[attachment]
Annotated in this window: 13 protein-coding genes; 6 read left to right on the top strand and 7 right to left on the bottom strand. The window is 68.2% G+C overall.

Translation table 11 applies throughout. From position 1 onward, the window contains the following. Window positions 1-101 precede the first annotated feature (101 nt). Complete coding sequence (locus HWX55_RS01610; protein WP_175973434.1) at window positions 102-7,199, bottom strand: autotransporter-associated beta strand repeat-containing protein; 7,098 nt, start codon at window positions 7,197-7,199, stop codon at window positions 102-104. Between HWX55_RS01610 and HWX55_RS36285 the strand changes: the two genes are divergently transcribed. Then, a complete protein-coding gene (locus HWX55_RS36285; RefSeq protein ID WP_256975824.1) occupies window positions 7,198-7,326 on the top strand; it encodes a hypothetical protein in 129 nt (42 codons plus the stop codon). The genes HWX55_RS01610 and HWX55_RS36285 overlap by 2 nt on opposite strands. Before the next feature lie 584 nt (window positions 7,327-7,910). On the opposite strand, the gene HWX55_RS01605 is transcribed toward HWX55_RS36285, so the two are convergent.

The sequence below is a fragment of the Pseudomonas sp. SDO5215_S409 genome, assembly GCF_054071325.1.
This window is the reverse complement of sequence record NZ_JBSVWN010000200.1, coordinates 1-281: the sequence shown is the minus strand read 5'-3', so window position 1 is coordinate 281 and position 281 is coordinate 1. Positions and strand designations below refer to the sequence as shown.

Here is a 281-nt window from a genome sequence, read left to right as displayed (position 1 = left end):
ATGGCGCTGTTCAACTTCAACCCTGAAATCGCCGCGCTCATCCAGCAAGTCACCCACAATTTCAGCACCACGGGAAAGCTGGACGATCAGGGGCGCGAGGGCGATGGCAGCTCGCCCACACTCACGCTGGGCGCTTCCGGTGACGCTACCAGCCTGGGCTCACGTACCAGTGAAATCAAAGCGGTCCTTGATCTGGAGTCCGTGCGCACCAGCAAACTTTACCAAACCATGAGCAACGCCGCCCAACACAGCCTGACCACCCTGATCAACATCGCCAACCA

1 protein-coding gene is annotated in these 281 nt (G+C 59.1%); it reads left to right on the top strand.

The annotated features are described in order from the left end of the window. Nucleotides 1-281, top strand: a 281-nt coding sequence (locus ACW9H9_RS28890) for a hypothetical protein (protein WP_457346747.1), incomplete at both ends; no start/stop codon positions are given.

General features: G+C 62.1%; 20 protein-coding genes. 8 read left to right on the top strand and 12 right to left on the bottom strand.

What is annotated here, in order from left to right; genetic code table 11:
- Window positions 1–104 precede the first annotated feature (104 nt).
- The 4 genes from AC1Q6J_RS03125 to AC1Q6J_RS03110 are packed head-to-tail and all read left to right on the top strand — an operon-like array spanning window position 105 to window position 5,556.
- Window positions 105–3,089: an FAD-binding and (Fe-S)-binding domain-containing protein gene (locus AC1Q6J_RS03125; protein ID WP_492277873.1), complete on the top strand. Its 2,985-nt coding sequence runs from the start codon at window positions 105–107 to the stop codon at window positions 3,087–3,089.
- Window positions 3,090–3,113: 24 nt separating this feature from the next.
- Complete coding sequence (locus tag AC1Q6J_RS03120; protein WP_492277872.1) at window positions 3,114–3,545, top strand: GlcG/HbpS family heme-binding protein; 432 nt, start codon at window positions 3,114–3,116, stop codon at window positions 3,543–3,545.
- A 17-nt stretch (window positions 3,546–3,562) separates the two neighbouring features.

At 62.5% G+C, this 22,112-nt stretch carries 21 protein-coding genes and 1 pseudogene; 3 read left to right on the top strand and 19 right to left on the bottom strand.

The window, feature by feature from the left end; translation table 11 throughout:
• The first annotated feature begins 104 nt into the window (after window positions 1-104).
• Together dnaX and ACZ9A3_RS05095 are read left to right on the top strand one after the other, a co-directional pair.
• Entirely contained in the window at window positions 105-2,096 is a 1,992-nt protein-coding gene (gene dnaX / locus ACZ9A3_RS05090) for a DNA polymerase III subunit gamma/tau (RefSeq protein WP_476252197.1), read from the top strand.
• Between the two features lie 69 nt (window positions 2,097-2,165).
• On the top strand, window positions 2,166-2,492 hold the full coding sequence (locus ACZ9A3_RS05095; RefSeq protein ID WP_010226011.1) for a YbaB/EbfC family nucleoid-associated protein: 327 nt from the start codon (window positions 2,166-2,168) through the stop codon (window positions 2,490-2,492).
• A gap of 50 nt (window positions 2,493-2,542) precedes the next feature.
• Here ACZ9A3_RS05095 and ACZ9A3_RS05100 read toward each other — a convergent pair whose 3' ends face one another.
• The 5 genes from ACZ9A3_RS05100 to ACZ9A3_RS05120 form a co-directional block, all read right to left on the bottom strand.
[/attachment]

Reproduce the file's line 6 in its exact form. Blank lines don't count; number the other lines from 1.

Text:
ATGGCGCTGTTCAACTTCAACCCTGAAATCGCCGCGCTCATCCAGCAAGTCACCCACAATTTCAGCACCACGGGAAAGCTGGACGATCAGGGGCGCGAGGGCGATGGCAGCTCGCCCACACTCACGCTGGGCGCTTCCGGTGACGCTACCAGCCTGGGCTCACGTACCAGTGAAATCAAAGCGGTCCTTGATCTGGAGTCCGTGCGCACCAGCAAACTTTACCAAACCATGAGCAACGCCGCCCAACACAGCCTGACCACCCTGATCAACATCGCCAACCA